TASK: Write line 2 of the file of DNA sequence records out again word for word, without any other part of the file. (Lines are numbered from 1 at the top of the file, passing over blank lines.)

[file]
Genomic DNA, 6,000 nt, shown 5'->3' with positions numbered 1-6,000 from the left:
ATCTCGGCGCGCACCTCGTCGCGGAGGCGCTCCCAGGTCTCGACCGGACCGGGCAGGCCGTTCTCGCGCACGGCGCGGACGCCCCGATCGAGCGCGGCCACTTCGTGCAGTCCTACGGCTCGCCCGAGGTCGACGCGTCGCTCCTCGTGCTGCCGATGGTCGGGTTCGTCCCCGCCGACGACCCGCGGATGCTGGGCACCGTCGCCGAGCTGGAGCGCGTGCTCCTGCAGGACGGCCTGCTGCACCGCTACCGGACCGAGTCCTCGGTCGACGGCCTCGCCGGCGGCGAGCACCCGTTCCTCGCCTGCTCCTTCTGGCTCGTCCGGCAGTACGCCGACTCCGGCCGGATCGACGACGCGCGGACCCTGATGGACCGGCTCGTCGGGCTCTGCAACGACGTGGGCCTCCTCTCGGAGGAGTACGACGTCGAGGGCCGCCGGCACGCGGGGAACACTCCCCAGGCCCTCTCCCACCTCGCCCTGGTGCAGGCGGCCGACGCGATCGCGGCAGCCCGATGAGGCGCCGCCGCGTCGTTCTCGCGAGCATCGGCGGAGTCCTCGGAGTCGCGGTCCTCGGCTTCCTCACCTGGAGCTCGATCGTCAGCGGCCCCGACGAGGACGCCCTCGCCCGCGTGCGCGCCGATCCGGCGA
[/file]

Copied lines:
ATCTCGGCGCGCACCTCGTCGCGGAGGCGCTCCCAGGTCTCGACCGGACCGGGCAGGCCGTTCTCGCGCACGGCGCGGACGCCCCGATCGAGCGCGGCCACTTCGTGCAGTCCTACGGCTCGCCCGAGGTCGACGCGTCGCTCCTCGTGCTGCCGATGGTCGGGTTCGTCCCCGCCGACGACCCGCGGATGCTGGGCACCGTCGCCGAGCTGGAGCGCGTGCTCCTGCAGGACGGCCTGCTGCACCGCTACCGGACCGAGTCCTCGGTCGACGGCCTCGCCGGCGGCGAGCACCCGTTCCTCGCCTGCTCCTTCTGGCTCGTCCGGCAGTACGCCGACTCCGGCCGGATCGACGACGCGCGGACCCTGATGGACCGGCTCGTCGGGCTCTGCAACGACGTGGGCCTCCTCTCGGAGGAGTACGACGTCGAGGGCCGCCGGCACGCGGGGAACACTCCCCAGGCCCTCTCCCACCTCGCCCTGGTGCAGGCGGCCGACGCGATCGCGGCAGCCCGATGAGGCGCCGCCGCGTCGTTCTCGCGAGCATCGGCGGAGTCCTCGGAGTCGCGGTCCTCGGCTTCCTCACCTGGAGCTCGATCGTCAGCGGCCCCGACGAGGACGCCCTCGCCCGCGTGCGCGCCGATCCGGCGA